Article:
psyb10 final exam notes.docx
psyb10 final exam notes.docx

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School
University of Toronto Scarborough
Department
Psychology
Course
PSYB10H3
Professor
Elizabeth Page- Gould
Semester
Fall

Description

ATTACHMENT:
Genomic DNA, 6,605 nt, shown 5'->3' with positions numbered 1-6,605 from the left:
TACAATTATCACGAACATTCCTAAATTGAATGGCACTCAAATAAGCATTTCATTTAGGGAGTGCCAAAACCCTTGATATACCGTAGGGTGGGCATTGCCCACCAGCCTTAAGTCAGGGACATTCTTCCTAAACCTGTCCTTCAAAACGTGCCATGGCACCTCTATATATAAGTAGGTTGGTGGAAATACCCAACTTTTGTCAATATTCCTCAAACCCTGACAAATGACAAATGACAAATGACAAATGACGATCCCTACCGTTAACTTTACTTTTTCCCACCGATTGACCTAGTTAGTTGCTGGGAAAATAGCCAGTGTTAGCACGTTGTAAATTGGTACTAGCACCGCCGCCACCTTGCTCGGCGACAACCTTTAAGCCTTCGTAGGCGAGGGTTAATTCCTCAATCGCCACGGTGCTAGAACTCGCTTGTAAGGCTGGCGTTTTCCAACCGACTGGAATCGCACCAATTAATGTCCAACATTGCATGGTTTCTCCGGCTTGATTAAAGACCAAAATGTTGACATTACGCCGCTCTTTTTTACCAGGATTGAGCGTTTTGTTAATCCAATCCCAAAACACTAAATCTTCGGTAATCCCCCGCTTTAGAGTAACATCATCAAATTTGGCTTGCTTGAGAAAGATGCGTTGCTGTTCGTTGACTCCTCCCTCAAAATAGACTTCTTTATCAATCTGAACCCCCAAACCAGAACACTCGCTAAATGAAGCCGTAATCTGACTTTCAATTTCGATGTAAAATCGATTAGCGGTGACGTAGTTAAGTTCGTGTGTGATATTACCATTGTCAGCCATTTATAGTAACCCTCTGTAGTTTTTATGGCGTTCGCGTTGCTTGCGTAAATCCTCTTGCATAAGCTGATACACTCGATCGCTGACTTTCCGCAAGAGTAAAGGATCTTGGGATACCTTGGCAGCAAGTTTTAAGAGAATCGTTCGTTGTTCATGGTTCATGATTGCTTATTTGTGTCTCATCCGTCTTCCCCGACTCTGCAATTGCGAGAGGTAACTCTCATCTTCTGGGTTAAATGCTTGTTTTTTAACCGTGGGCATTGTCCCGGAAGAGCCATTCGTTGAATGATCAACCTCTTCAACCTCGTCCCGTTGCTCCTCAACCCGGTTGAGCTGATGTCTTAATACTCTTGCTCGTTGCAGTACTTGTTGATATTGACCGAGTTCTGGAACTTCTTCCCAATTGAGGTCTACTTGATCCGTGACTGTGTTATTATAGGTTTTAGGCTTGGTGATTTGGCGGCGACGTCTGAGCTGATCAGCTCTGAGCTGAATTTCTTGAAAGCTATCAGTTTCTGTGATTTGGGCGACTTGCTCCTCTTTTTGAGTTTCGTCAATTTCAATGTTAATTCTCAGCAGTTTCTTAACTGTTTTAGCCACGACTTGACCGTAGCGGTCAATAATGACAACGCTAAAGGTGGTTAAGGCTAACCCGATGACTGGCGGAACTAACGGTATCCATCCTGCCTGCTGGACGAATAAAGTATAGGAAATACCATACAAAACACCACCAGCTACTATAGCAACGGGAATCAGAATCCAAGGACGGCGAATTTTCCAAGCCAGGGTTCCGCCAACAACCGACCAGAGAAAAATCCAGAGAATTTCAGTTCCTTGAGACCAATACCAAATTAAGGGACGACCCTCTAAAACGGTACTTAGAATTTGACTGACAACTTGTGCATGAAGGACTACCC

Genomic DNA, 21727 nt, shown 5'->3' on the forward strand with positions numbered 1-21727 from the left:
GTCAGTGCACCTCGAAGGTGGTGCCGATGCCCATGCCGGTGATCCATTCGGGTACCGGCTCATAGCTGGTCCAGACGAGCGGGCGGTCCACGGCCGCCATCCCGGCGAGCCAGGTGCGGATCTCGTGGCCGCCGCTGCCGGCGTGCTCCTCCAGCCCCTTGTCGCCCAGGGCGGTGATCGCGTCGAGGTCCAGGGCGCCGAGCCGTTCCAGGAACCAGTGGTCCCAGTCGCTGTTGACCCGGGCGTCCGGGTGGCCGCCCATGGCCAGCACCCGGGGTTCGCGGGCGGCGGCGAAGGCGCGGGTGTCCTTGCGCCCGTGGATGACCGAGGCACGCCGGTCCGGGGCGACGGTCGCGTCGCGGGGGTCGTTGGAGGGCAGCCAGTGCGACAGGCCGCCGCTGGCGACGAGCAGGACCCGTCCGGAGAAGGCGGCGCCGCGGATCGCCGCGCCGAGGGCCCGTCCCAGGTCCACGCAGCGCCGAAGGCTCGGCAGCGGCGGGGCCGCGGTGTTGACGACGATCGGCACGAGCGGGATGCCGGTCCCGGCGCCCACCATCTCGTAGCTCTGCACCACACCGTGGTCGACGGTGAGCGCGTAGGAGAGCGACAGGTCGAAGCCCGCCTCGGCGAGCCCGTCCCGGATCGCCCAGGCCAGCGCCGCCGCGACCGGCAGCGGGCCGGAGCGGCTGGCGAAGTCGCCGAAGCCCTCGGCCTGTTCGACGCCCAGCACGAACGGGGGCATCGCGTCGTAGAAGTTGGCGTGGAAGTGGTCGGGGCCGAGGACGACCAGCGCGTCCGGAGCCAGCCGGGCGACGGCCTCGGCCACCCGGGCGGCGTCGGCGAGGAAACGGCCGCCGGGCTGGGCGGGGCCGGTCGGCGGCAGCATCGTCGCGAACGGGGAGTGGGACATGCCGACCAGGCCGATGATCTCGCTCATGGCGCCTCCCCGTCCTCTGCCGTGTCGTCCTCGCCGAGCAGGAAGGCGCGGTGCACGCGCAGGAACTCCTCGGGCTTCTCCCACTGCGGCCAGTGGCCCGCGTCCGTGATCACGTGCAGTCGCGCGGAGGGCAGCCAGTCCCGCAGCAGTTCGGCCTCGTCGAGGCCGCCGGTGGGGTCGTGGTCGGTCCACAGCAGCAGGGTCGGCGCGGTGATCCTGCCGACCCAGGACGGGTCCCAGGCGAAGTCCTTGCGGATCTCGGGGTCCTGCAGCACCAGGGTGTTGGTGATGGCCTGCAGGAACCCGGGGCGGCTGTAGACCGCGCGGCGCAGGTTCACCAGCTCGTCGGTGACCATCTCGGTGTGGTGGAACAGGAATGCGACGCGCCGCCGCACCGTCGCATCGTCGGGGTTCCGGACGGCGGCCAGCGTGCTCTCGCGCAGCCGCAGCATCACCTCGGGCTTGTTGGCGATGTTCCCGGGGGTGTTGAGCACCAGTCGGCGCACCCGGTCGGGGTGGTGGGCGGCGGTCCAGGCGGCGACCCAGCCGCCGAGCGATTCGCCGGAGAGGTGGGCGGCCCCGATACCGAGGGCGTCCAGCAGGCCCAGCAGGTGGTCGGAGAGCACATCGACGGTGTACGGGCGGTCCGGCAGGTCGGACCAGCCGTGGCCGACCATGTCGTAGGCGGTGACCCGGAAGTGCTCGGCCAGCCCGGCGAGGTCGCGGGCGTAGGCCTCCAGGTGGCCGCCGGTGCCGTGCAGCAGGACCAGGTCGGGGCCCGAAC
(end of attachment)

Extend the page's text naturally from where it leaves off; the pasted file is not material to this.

Overview + methods of social psychology Social psychology o The scientific study of the way in which peoples thoughts feelings and behaviors are influenced by the real or imagined presence of other people How other people affect how we think feel and act ABCs of social psychology o Affect Emotions Feelings Mood o Behavior Verbal action Nonverbal action o Cognition Thought Sensation Perception Processing Memory o ABC Affect emotion Behavior verbal + nonverbal action Cognition thought + sensation Hypothetico-deductive scientific method o Examine past knowledge / research o Form theory o Operationalize theory into hypothesis o Test hypothesis o Revise theory Variables o Dependent variable Outcome o Independent variable Predictor Only implies causation when manipulated Kurt Lewin o Father of social psychology Research interest Perception + cognition Dyadic interactionism Research designs Correlational designs o Key features Two dependent variables No experimental manipulation Random sampling o Statistical analysis Correlation Regression Bayesian o Proper interpretation Covariance Prediction o No causality Quasi-experimental designs o Key features Defined predictor and outcome Independent and dependent variables Independent variable not manipulated Known groups independent variable E.g. sex / ethnicity / etc Stratified random sampling Comparison / control group o Statistical analysis Correlation Regression Bayesian o Proper interpretation Covariance and prediction o Discuss differences, but no causality Experimental designs o Key features Manipulated independent variables Random assignment to condition Comparison / control group o Statistical analysis Regression Bayesian o Proper interpretation Independent variable causes dependent variable Social cognition Social cognition o Thinking about social objects Social object A physical object that has the ability to engage in social cognition Social cognition basics o Thinking Automatic Low effort thinking Nonconscious Unintentional Involuntary Effortless Controlled High effort thinking Conscious Intentional Voluntary Effortfull Perception o Becoming aware of something through the senses Pre-attentive processes o Rapid processing of complex scene Rapid = <250ms Complex = large, multielement display of information o Something that catches your eye or pops out to you Gaze detection o We tend to look at what looks back at us Processing / encoding o Encoding Selecting information from the environment and storing it in memory Encode environment memory Attention Selective perception o Visual attention What is attractive to us Schemas o Mental structures used to organize knowledge about social world around themes or objects Representations of knowledge Efficient processing Guide attention Memory o Race + weapons shooter task People were more likely to misidentify a tool as a gun when it was preceded by a black face than when a white face o Shoot or dont shoot task Half white Half black Both carrying non threatening objects o Camera o Phone Participants were especially likely to pull the trigger when the person in a picture was black, regardless of the fact that he was not holding a gun Most errors shooting an unarmed black person Least errors shooting an armed black person Function of schemas o To fill in the blanks Schemas help when we encounter into that can be interpreted a number of ways, because they reduce ambiguity Schemas as memory guides o Tend to influence the way we remember things o People are more likely to remember info consistent to their schemas Accessibility o At forefront of mind Used Persistence of schemas o ??? Perseverance effect o Finding that peoples beliefs about themselves and the social world persist even after supporting evidence these beliefs discredited Self fulfilling prophecy o People have an expectation about what another person is like, which influences how they act towards that person, which causes the person to behave consistently with original expectations They think im smart Treat me like im smart I must prove that im smart Snyder / tanke / berscheid (1977) o How does attractiveness shape our interactions?
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